The ENN and Field Exchange have devoted considerable print space to the experiences of implementing cash transfers as part of emergency programming. In this issue WFP, IFPRI and Oxfam have collaborated to write about a pilot cash intervention in Sri Lanka following the 2004 December 26th tsunami. The article examines the relative merits of cash and food aid programme as part of an ongoing WFP Vulnerable Group Feeding programme. The same targeting mechanisms were used for cash and food beneficiaries, with the amount of cash disbursed equal to the local market value of the WFP food ration. The authors draw important conclusions about where one type of programme may be more appropriate than the other. For example, in areas where markets were functioning and accessible, cash transfer was more cost-effective and preferred by beneficiaries. The converse was also true. The appropriateness of cash programming was also found to depend on market access and functioning (whether they are competitive and integrated), and security. Food aid was found to be more appropriate in contexts where markets were not working well, where security conditions imposed higher market transactions costs for consumers, and in situations of high and unpredictable inflation. These, and other findings, are valuable additions to the emerging body of experience on cash programming being documented in a number of fora.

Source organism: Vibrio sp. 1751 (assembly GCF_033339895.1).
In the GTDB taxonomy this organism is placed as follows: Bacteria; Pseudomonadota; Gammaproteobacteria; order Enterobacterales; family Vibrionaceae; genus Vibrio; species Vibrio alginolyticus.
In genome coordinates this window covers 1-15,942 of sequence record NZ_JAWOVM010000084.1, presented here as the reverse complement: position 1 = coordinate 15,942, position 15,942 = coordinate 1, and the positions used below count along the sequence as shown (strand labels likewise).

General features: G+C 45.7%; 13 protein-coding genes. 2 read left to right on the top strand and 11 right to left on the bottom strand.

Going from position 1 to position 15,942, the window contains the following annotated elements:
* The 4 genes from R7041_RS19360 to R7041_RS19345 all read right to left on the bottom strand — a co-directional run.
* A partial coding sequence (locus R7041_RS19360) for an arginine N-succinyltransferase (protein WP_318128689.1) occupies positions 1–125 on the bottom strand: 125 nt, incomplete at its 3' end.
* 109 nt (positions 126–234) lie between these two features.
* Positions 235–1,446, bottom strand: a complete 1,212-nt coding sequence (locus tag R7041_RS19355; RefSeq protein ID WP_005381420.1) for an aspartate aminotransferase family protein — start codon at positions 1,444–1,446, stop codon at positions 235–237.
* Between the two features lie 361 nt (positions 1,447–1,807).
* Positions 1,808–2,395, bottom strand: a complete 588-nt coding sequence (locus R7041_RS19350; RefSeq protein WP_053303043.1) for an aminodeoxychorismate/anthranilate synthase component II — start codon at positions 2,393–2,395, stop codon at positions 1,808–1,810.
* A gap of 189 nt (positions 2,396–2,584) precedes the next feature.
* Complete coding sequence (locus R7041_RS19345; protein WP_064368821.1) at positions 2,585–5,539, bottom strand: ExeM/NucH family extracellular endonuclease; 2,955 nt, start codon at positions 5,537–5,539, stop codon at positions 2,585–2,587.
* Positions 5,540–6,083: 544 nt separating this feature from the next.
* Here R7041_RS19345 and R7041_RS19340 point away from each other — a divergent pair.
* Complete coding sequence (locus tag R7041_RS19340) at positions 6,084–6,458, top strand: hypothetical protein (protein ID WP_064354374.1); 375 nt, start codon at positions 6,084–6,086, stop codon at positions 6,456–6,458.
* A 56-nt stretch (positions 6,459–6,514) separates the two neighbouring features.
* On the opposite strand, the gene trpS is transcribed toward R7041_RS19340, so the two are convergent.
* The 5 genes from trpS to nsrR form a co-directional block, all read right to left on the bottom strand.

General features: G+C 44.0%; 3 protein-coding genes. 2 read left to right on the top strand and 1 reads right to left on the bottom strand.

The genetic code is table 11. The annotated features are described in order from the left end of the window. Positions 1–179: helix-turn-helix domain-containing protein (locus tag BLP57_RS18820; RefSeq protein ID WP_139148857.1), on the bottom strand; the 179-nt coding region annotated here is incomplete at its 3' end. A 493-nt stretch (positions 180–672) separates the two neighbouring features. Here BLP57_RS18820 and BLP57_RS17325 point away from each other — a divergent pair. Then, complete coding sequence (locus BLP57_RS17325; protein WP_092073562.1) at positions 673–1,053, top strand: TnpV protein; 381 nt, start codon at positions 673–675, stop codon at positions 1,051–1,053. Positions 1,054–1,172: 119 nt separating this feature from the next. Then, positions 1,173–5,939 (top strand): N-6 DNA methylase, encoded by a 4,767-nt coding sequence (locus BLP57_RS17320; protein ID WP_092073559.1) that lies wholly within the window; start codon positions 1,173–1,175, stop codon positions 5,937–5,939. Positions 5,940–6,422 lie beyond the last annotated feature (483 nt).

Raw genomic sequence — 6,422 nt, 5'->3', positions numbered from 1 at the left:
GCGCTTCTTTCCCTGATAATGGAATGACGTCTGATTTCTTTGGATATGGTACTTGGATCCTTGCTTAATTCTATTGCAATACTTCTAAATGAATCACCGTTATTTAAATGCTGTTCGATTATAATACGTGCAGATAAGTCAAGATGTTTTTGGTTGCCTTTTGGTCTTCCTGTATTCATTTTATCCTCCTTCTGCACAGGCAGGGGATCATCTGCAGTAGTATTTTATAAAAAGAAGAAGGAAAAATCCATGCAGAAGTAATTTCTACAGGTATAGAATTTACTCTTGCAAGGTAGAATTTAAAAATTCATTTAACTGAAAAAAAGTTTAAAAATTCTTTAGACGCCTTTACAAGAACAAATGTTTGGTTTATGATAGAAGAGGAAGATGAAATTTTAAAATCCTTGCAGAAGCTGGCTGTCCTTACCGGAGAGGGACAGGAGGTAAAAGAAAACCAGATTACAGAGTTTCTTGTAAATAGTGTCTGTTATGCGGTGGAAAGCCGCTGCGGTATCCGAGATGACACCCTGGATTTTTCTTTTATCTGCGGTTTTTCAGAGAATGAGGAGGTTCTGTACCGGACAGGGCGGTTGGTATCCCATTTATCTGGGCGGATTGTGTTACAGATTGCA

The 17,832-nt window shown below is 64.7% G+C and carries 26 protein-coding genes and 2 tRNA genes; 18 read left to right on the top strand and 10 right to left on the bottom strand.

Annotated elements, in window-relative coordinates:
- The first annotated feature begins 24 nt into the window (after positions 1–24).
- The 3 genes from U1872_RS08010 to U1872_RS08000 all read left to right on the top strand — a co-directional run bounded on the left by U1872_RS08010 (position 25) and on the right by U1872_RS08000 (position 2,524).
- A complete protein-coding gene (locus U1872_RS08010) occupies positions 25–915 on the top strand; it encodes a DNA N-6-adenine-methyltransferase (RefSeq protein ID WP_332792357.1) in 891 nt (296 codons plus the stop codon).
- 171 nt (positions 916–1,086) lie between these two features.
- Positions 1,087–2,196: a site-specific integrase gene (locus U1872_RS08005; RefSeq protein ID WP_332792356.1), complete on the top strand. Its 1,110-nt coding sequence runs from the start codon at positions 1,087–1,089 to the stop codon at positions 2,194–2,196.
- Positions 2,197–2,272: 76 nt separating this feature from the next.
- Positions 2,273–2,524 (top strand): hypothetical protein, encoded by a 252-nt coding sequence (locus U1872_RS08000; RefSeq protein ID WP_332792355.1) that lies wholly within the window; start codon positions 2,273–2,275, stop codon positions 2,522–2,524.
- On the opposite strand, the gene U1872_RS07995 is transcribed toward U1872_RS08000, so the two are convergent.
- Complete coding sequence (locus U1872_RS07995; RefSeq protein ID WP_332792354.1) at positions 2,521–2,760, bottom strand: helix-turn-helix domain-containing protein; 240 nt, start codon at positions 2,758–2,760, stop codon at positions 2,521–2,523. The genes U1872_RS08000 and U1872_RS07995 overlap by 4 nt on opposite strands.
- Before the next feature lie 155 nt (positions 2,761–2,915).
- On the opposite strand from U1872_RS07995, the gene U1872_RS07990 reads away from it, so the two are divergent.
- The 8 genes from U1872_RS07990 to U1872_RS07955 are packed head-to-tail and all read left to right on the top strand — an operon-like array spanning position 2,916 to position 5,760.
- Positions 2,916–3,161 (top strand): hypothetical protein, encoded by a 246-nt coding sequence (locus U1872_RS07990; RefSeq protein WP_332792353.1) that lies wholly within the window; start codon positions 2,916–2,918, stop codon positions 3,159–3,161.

In the research section of this issue, there is a fascinating study dealing with the effects of HIV/AIDS between 1993 and 2005 on individuals, households and communities in Zambia. The research focused on two locations in Zambia: Mpongwe - close to the Copperbelt towns, and Teta, a remote rural area. A unique aspect of the work was the fact that it used a 'cluster' approach to help understand how individuals and households had either adapted or disintegrated as a result of ill health, and specifically HIV/AIDS. A cluster can consist of various households, usually, though not necessarily, living in the same geographical area. A significant benefit of the concept is that it allows the most important relationships between individuals of different generations and gender, marital and kinship statuses to be identified and understood.